5. Depending on the size of pots, you could bury the pots in the garden (then heavily saturate the soil with water - the soil will act like a tray of water but in this case, the soil itself might slow down evaporation. The risk here is that roots usually grow through the pot holes into the soil - you could also place trays under the pots as you bury (they will act like little reservoirs of water if the rest of the garden soil dries out quickly) Again, heavily mulch the whole soil surface to reduce water loss by evaporation.

Wick watering - to be honest, I haven't tried it so cannot comment on its effectiveness over a long period (would evaporation from the wick itself in a heatwave cause it to dry up and then stop working? How quickly does the wick work - in other words, how quickly will it empty the reservoir?)

My friend once asked me to look after the house when she went away (just pop in to move mail from the door, feed the cats and make sure the house hadn't been burgled) and keep an eye on their (many) potted plants and baskets on their patio. They had a watering system fitted to the outside tap - it was on a timer and automatically switched on and off. Complete Hozelock systems are expensive but I think with a little thought and shopping around (eg online such as ebay or other DIY stores such as B&Q, the only expensive bit is the timer itself (battery operated) which you screw onto the outside tap (which is left opened) and then fit garden hose to a manifold or to "Y" pieces (so the water from the main could be split between the various pots - connectors are fitted to the large bore of the hose to reduce it to smaller bore tubing, and then using a series of "T" pieces for that size tubing, each tubing from the "T" piece is directed into individual pots (a lot of these self watering systems involve fitting "dribblers" or sprayers but you might get away with an open tube) It is complicated and fiddly setting it up but very effective - the only time I had to do anything was to actually turn the outside tap off when the weather turned very wet and the pots were starting to drown. Instead of directing into individual pots, the option is to have the tubing direct water into trays with the pots sitting in them.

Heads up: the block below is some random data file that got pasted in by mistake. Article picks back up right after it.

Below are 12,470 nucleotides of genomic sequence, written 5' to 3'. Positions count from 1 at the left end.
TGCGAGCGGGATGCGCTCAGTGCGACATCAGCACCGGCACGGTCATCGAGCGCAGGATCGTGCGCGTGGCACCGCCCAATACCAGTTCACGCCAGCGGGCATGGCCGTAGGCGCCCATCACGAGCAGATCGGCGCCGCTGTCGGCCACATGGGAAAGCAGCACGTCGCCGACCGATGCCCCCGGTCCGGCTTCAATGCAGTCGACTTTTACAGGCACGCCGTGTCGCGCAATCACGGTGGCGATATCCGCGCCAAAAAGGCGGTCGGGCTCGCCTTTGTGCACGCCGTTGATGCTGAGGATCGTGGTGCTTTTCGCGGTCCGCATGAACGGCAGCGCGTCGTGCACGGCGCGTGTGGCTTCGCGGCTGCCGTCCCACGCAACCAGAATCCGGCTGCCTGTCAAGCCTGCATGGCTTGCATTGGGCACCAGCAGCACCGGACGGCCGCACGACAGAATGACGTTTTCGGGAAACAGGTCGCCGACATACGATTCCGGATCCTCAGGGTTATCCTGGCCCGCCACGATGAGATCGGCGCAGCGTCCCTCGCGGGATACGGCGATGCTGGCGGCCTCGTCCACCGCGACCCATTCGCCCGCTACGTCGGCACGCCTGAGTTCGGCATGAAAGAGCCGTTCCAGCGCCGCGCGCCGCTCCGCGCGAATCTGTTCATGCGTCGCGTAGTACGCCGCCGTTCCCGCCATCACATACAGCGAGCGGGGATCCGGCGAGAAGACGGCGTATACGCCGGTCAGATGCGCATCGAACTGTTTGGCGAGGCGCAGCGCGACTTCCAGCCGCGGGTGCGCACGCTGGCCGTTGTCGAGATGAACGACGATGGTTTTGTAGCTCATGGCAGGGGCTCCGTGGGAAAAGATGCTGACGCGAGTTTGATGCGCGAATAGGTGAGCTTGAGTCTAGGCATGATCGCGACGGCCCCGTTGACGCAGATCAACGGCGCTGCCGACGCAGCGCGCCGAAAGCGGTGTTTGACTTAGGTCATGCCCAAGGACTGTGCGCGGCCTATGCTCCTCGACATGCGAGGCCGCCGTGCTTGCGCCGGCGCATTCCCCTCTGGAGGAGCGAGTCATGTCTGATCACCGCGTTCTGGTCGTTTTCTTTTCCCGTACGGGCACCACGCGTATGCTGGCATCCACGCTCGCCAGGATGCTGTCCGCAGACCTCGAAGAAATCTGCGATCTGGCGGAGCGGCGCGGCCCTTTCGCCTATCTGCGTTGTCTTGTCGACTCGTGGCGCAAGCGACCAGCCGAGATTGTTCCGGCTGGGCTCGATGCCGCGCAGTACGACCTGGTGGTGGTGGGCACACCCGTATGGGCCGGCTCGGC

With a self watering system set up, it still has its uses when you are at home and reduces the need to hand water regularly.

However, I still think asking a neighbour to keep an eye out might have to be an option - even these self watering devices can go wrong (say the hose slipped off the self timer for example)
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kitla
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Re: homeade plant watering device

Post by kitla »

Tbh we're only away for a week, so most of the smaller pots I can gather up into a shadier area as you suggested, & my neighbour can water them all together. But I do have a few odd containers that cant be moved & might get missed. I also have a few special things I've planted in the border that I want to look after - (It's our 25th wedding anniversary end of Aug & we're planning a garden party) I had thought that the bottle dripping idea might vary the length of time it took to empty depending on the size/number of holes. One youtube video suggested the heat of the sun caused the plastic bottle to expand & force the water out quicker - when the plant needed more. I will look for those spikes, sounds much easier to me! Hopefully it will rain the week we're away!! :-D
"He who is cruel to animals becomes hard also in his dealings with men. We can judge the heart of a man by his treatment of animals."
--Immanuel Kant